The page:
Raymond Floyd

As one approaches the hole, the muscles and nerves tend to tighten as the margin for error becomes smaller and the demand for deftness of touch becomes more pronounced. Even the most casual golfer can tell you that the vast majority of strokes that are taken will be from 60 yards in. As Raymond Floyd, one of the great short-game players on the PGA Tour, relates in his book The Elements of Scoring: “Once you become good at the short game, it transforms you as a golfers. A good short game greatly reduces the pressure to hit your long shots well: That fact alone can actually improve your ball striking. When you’re playing well and feeling confident, a good short game allows you to be aggressive because you know you can recover from a lost gamble. When you’re playing poorly, a good short game makes it easier to stay patient and weather the storm.”
Click here for more info: Raymond Floyd

Bob Rotella, Golf Is Not a Game of Perfect (1997)

“Sometime in the 1940s, though, American golfers began to overemphasize and complicate swing mechanics. They began to forget the wisdom that Stewart Maiden passed along to Bobby Jones and that Walter Hagen and Sam Snead discovered for themselves. This was not, of course, true everywhere. Golf is a sport of individuals and everyone had his own approach to the game. Teachers like Harvey Penick never stopped imparting sound principles about the mental side of golf. But they became a minority.”
Click here for more info on Stewart Maiden: Stewart Maiden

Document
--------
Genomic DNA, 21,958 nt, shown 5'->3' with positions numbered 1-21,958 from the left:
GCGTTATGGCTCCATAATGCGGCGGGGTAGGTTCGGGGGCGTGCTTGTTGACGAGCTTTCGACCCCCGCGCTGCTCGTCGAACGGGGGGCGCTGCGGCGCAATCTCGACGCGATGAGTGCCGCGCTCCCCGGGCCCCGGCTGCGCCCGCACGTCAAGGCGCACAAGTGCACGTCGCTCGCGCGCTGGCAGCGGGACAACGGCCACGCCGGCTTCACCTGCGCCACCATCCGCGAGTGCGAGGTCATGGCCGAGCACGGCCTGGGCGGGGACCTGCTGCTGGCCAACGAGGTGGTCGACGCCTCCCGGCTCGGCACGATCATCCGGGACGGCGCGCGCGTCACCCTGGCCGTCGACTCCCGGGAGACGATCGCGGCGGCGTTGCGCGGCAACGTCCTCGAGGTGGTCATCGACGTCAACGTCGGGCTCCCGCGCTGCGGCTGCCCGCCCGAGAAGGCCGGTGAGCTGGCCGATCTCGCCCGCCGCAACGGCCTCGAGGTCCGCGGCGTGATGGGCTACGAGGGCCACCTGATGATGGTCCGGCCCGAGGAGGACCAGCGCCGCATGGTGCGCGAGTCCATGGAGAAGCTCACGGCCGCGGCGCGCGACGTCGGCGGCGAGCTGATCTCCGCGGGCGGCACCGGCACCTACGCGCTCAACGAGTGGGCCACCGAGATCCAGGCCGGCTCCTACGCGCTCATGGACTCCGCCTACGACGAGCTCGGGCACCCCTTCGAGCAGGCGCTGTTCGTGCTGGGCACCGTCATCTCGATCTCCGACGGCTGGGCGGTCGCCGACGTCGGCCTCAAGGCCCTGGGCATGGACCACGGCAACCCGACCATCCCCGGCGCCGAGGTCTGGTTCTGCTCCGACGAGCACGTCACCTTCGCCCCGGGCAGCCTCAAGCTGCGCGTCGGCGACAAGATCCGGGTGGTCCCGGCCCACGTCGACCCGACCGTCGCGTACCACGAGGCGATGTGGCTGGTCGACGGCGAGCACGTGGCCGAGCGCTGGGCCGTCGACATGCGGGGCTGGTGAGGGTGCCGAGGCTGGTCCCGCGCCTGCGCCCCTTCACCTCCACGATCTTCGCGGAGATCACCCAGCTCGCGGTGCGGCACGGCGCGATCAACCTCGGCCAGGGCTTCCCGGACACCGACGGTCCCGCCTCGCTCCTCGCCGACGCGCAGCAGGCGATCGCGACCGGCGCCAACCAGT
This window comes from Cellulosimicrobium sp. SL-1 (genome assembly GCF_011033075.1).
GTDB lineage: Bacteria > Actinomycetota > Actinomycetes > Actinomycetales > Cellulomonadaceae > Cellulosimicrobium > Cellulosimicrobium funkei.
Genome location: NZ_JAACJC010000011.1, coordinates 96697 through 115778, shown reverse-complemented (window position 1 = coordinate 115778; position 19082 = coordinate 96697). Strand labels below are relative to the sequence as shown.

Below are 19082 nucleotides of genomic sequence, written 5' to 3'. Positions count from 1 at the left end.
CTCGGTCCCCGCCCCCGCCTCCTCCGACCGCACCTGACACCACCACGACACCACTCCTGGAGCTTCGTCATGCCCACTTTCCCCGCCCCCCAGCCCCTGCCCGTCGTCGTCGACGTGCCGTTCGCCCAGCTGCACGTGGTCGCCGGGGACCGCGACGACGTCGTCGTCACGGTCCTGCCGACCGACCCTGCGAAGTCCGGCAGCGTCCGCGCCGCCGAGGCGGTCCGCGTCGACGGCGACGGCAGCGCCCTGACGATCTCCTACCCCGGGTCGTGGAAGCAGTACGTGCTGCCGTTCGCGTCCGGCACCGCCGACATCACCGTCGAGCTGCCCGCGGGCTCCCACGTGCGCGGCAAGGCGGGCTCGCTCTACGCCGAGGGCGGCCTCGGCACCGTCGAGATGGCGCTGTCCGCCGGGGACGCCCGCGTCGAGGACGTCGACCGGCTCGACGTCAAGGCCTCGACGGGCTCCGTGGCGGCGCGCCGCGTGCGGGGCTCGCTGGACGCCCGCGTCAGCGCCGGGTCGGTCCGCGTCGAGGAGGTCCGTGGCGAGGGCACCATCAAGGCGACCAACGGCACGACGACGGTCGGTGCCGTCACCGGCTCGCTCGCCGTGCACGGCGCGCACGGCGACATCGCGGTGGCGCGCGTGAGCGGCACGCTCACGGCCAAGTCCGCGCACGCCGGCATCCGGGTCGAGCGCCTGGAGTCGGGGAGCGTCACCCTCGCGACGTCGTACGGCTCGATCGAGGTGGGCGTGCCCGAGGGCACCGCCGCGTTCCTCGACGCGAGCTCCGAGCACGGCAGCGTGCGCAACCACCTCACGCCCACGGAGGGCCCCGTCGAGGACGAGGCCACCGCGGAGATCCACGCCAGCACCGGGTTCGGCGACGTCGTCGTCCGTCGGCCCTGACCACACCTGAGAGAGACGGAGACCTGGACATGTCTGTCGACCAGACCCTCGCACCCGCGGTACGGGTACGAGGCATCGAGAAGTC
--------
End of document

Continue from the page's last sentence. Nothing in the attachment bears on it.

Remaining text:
O. B. Keeler, “The Style of Walter Hagen: A Close Inspection of America’s Leading Professional” in the American Golfer Magazine (1923)

“As he takes his stance and addresses the ball, you may note another Hagen characteristic. Since you took up golf you have been told to keep your eye on the ball, but have you ever paused to wonder which eye? There is a master eye in golf, the same as in rifle shooting, and in most golfers, as in most riflemen, it is the right eye. With Walter Hagen it is the left eye, as with Bobby Jones. Offhand, they are the two leading exponents, so far as my observation goes, of the left-eye style of address–and it is the style that favours the right-hand golfing swing, because with the left eye lined on the ball, the head is naturally turned slightly in the direction the body must turn in the pivot that brings the club back; hence there is less strain in keeping the head in one place as the backswing progresses.”
Click here for more info: Walter Hagen